Pa. Officials Cracking Down on Unlicensed ‘Amish Taxis’

January 4, 2008

The Pennsylvania Public Utility Commission is cracking down on operators of “Amish taxis” who regularly serve as drivers for members of the religious group but are not certified to carry passengers.

The PUC this fall began targeting the unlicensed taxis, or jitneys, serving more than 350 Amish families in Clearfield, Indiana and Jefferson counties. Amish religious beliefs do not permit driving motor vehicles.

The commission is responding to complaints, including some from drivers who paid to become state-certified to carry passengers, PUC spokeswoman Jennifer Kocher told the Pittsburgh Post-Gazette.

“It’s different than something occasional, like taking a neighbor to a grocery store,” Kocher said. “We’re targeting routine trips where people who are (certified) and are following the rules are saying, ‘Wait a minute here.”‘

State certification for drivers to carry passengers costs $350 a year. Vehicles must also be certified, either as metered taxis or as paratransit vehicles. Commercial insurance fees vary for paratransit vehicles but can cost up to $6,000 annually, Kocher said.

Six people have obtained the required certificates from the PUC’s Altoona office, which covers Clearfield, Indiana and Jefferson counties. Since the enforcement campaign, another 13 people have applied for them, Kocher said.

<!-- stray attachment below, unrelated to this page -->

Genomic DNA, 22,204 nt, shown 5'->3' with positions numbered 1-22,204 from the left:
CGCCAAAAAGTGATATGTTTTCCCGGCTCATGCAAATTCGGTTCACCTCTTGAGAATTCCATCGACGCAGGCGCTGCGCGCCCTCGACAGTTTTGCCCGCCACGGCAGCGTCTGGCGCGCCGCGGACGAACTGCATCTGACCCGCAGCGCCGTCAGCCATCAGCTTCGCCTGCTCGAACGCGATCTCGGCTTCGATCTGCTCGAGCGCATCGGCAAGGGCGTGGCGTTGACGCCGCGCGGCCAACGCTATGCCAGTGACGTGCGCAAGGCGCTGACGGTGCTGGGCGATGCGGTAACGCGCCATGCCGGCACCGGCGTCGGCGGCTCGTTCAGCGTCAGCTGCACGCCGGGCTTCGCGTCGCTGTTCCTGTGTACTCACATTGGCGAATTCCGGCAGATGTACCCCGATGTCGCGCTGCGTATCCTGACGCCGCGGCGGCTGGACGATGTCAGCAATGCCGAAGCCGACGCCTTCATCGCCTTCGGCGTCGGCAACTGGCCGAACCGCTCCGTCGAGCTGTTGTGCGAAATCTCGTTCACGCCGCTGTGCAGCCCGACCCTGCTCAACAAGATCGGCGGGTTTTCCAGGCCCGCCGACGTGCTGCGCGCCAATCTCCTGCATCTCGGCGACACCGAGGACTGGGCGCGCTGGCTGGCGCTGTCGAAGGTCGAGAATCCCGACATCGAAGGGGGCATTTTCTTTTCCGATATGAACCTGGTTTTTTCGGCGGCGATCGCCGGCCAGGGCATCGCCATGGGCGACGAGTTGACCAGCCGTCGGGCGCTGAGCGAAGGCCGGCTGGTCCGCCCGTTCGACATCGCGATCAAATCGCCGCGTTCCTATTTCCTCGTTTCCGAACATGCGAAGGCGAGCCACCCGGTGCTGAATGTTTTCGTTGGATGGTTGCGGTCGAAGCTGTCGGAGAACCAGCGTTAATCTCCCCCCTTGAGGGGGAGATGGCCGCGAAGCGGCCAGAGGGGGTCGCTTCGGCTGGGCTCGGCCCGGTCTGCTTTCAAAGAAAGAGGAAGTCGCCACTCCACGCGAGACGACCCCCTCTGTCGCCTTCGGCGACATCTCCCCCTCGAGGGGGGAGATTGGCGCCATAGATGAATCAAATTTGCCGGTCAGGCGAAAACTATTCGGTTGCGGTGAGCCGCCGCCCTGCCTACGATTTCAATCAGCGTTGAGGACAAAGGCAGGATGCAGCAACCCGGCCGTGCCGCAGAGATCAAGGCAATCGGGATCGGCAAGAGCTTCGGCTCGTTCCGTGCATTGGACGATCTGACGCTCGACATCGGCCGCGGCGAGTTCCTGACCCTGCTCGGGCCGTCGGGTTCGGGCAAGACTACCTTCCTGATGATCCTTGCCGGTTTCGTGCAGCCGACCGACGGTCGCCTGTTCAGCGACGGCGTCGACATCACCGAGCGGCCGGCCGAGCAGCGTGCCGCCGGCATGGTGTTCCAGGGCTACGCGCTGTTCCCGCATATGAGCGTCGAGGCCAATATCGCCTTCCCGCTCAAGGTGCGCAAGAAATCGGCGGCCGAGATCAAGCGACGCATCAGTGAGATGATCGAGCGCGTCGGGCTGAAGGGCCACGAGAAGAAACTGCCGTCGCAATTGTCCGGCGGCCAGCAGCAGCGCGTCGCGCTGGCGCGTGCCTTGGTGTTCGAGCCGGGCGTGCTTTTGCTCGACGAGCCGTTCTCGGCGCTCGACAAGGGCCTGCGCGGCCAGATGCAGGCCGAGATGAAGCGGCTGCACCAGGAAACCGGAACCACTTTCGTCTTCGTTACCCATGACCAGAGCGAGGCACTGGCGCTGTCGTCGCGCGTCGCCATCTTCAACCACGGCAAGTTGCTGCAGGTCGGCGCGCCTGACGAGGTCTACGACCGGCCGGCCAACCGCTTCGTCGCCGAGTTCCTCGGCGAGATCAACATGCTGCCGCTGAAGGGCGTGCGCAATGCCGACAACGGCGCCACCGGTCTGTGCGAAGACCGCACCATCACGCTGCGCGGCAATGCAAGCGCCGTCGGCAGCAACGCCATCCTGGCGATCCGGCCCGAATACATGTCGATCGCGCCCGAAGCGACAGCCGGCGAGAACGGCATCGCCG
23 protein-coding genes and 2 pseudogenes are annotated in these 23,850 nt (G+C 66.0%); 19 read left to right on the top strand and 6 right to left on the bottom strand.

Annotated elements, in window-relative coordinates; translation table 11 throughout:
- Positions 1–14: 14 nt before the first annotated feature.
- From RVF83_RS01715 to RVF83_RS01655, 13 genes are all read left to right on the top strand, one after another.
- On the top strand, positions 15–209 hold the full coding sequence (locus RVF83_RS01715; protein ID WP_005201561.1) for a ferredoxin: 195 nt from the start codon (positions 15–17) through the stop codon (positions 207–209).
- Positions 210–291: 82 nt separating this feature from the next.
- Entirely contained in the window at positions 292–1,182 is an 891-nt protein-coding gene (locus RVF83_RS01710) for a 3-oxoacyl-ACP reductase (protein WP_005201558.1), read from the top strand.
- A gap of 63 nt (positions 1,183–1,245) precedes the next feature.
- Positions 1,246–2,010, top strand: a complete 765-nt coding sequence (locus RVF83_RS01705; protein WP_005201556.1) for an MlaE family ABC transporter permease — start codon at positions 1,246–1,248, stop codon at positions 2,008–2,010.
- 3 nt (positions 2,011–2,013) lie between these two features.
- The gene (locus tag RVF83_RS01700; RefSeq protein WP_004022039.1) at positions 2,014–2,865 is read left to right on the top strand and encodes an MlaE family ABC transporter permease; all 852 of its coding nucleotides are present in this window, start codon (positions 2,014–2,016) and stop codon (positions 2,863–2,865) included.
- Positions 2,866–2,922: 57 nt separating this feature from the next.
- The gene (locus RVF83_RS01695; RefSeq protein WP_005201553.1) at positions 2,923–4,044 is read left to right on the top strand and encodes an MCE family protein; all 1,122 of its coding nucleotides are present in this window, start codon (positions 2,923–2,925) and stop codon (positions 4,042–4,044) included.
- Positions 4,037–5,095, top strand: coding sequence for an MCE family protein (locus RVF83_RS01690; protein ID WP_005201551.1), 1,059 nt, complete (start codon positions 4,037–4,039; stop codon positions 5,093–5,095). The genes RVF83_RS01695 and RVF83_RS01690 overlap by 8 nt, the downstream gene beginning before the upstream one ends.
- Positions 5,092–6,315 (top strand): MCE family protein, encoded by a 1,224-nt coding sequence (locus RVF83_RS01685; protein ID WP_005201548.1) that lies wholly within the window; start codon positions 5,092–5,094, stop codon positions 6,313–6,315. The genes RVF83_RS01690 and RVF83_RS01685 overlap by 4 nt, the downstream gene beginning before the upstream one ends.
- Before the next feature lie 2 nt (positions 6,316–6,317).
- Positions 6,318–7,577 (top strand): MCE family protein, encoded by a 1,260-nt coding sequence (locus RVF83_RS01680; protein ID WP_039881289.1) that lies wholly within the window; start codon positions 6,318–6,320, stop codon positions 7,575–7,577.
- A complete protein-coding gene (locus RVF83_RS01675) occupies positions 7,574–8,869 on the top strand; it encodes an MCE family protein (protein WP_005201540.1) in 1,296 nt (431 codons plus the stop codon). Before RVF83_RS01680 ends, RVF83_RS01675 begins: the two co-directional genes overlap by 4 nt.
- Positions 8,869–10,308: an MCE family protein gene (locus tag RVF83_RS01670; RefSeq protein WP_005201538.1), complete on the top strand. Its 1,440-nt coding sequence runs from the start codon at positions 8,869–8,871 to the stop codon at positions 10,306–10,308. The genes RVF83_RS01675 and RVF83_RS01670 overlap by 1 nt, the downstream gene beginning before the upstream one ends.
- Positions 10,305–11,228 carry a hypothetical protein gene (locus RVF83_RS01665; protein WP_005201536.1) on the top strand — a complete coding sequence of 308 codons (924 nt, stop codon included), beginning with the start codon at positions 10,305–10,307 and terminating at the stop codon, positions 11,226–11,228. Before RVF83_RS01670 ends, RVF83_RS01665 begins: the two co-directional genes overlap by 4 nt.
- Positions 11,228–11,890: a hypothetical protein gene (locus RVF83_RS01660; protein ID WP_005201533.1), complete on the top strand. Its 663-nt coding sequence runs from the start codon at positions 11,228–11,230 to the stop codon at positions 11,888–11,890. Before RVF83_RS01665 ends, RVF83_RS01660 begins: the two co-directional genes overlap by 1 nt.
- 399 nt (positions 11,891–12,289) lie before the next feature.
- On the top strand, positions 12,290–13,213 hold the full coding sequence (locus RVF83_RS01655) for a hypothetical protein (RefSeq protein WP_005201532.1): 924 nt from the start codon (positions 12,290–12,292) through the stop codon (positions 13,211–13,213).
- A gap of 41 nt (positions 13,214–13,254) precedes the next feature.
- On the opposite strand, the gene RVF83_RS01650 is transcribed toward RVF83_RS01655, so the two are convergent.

The PUC has issued 95 warning letters and is considering fining scofflaws up to $1,000. The agency may soon target Amish enclaves in Beaver, Butler, Lawrence and Mercer counties, Kocher said.

Bonnie Huzinec, 56, said the state’s actions are “extortion.”

Huzinec said she started driving the Amish about five years ago after meeting some Amish women shopping in Dubois who needed a ride to their farm five miles away. Now, Huzinec drives the Amish to weddings, funerals and other events that are too far or too dangerous for horse-drawn buggies to make on congested highways.

“I go wherever they want me to go,” said Huzinec, of Luthersburg. “They call me or knock on my door.”

Huzinec and others who drive the Amish wouldn’t specify their compensation. But mileage, driving time and gas prices are considered, and meals and lodging are provided if drivers make longer trips out of state, the newspaper reported.

“There are secrets. But if I need work done around here, (Amish friends) do it. I get gifts. My kids get gifts. It’s bartering,” Huzinec said. “What’s the problem?”


Information from: Pittsburgh Post-Gazette,

Was this article valuable?

Here are more articles you may enjoy.